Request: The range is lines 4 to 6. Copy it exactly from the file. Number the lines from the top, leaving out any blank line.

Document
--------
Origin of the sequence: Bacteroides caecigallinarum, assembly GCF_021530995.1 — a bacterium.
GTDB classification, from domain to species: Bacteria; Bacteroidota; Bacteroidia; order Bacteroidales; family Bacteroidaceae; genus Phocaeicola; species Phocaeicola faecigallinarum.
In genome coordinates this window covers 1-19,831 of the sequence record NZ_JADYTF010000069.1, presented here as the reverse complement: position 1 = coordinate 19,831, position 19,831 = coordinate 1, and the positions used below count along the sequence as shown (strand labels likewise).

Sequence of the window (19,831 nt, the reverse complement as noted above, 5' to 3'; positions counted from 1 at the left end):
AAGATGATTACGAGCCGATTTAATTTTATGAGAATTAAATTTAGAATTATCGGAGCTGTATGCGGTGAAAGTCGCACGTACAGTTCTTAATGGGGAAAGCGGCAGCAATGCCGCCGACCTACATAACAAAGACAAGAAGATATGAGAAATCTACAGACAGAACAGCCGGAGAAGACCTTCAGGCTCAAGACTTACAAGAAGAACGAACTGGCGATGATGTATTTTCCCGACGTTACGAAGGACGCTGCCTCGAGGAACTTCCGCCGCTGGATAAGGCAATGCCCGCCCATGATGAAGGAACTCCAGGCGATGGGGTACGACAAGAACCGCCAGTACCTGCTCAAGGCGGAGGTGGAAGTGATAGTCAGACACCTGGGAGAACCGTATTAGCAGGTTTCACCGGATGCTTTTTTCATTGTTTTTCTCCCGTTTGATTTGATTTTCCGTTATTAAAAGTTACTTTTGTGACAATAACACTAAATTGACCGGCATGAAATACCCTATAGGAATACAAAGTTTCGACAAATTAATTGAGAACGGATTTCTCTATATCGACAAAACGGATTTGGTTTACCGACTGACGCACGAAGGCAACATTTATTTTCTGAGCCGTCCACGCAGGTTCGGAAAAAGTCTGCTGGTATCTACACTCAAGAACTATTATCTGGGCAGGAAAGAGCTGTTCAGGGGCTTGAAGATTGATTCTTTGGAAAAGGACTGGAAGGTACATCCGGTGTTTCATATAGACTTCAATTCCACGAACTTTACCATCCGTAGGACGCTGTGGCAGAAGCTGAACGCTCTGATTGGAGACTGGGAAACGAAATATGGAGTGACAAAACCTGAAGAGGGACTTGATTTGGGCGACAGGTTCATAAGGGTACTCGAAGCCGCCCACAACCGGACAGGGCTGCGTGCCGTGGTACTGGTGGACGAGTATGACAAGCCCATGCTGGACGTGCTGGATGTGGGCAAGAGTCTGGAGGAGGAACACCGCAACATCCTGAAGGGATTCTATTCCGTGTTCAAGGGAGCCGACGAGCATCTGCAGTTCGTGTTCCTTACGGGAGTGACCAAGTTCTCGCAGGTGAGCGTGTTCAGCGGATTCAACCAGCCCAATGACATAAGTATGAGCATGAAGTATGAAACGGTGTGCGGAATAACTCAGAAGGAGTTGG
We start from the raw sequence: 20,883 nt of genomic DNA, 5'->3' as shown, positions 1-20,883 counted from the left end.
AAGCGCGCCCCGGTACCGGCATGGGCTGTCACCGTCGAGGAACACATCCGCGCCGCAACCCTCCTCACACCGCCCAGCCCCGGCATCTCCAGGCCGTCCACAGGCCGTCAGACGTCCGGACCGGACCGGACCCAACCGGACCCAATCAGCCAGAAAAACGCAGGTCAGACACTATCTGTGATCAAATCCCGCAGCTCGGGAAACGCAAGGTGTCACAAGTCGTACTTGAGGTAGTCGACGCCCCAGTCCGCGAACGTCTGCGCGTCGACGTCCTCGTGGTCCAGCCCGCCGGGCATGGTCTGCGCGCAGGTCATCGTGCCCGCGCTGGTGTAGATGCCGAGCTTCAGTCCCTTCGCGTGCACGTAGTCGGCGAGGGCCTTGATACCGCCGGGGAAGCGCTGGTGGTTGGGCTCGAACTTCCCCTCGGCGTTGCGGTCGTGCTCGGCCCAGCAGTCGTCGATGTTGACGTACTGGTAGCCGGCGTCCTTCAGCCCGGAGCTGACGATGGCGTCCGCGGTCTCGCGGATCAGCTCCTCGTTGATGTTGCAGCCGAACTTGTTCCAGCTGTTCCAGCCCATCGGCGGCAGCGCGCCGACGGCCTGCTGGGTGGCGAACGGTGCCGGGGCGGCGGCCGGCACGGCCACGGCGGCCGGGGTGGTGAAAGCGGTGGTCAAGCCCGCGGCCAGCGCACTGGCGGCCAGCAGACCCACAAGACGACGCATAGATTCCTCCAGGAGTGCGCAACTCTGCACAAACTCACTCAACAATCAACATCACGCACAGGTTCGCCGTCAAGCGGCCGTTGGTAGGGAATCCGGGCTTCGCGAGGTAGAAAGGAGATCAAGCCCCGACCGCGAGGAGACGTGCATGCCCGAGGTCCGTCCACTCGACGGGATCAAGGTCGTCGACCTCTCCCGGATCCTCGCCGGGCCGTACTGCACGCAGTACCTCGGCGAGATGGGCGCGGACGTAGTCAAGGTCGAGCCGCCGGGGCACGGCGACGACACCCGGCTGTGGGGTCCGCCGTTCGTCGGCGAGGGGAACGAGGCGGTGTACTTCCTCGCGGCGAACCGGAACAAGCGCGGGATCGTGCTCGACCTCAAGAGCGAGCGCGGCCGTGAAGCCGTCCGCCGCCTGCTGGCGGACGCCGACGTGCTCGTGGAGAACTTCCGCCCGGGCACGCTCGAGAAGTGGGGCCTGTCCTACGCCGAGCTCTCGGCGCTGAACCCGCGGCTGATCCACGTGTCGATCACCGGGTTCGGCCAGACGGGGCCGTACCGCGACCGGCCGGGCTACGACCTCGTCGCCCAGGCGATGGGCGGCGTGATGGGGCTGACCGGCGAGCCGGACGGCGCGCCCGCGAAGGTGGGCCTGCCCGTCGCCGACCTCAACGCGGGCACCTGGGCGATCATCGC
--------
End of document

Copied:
Sequence of the window (19,831 nt, the reverse complement as noted above, 5' to 3'; positions counted from 1 at the left end):
AAGATGATTACGAGCCGATTTAATTTTATGAGAATTAAATTTAGAATTATCGGAGCTGTATGCGGTGAAAGTCGCACGTACAGTTCTTAATGGGGAAAGCGGCAGCAATGCCGCCGACCTACATAACAAAGACAAGAAGATATGAGAAATCTACAGACAGAACAGCCGGAGAAGACCTTCAGGCTCAAGACTTACAAGAAGAACGAACTGGCGATGATGTATTTTCCCGACGTTACGAAGGACGCTGCCTCGAGGAACTTCCGCCGCTGGATAAGGCAATGCCCGCCCATGATGAAGGAACTCCAGGCGATGGGGTACGACAAGAACCGCCAGTACCTGCTCAAGGCGGAGGTGGAAGTGATAGTCAGACACCTGGGAGAACCGTATTAGCAGGTTTCACCGGATGCTTTTTTCATTGTTTTTCTCCCGTTTGATTTGATTTTCCGTTATTAAAAGTTACTTTTGTGACAATAACACTAAATTGACCGGCATGAAATACCCTATAGGAATACAAAGTTTCGACAAATTAATTGAGAACGGATTTCTCTATATCGACAAAACGGATTTGGTTTACCGACTGACGCACGAAGGCAACATTTATTTTCTGAGCCGTCCACGCAGGTTCGGAAAAAGTCTGCTGGTATCTACACTCAAGAACTATTATCTGGGCAGGAAAGAGCTGTTCAGGGGCTTGAAGATTGATTCTTTGGAAAAGGACTGGAAGGTACATCCGGTGTTTCATATAGACTTCAATTCCACGAACTTTACCATCCGTAGGACGCTGTGGCAGAAGCTGAACGCTCTGATTGGAGACTGGGAAACGAAATATGGAGTGACAAAACCTGAAGAGGGACTTGATTTGGGCGACAGGTTCATAAGGGTACTCGAAGCCGCCCACAACCGGACAGGGCTGCGTGCCGTGGTACTGGTGGACGAGTATGACAAGCCCATGCTGGACGTGCTGGATGTGGGCAAGAGTCTGGAGGAGGAACACCGCAACATCCTGAAGGGATTCTATTCCGTGTTCAAGGGAGCCGACGAGCATCTGCAGTTCGTGTTCCTTACGGGAGTGACCAAGTTCTCGCAGGTGAGCGTGTTCAGCGGATTCAACCAGCCCAATGACATAAGTATGAGCATGAAGTATGAAACGGTGTGCGGAATAACTCAGAAGGAGTTGG
We start from the raw sequence: 20,883 nt of genomic DNA, 5'->3' as shown, positions 1-20,883 counted from the left end.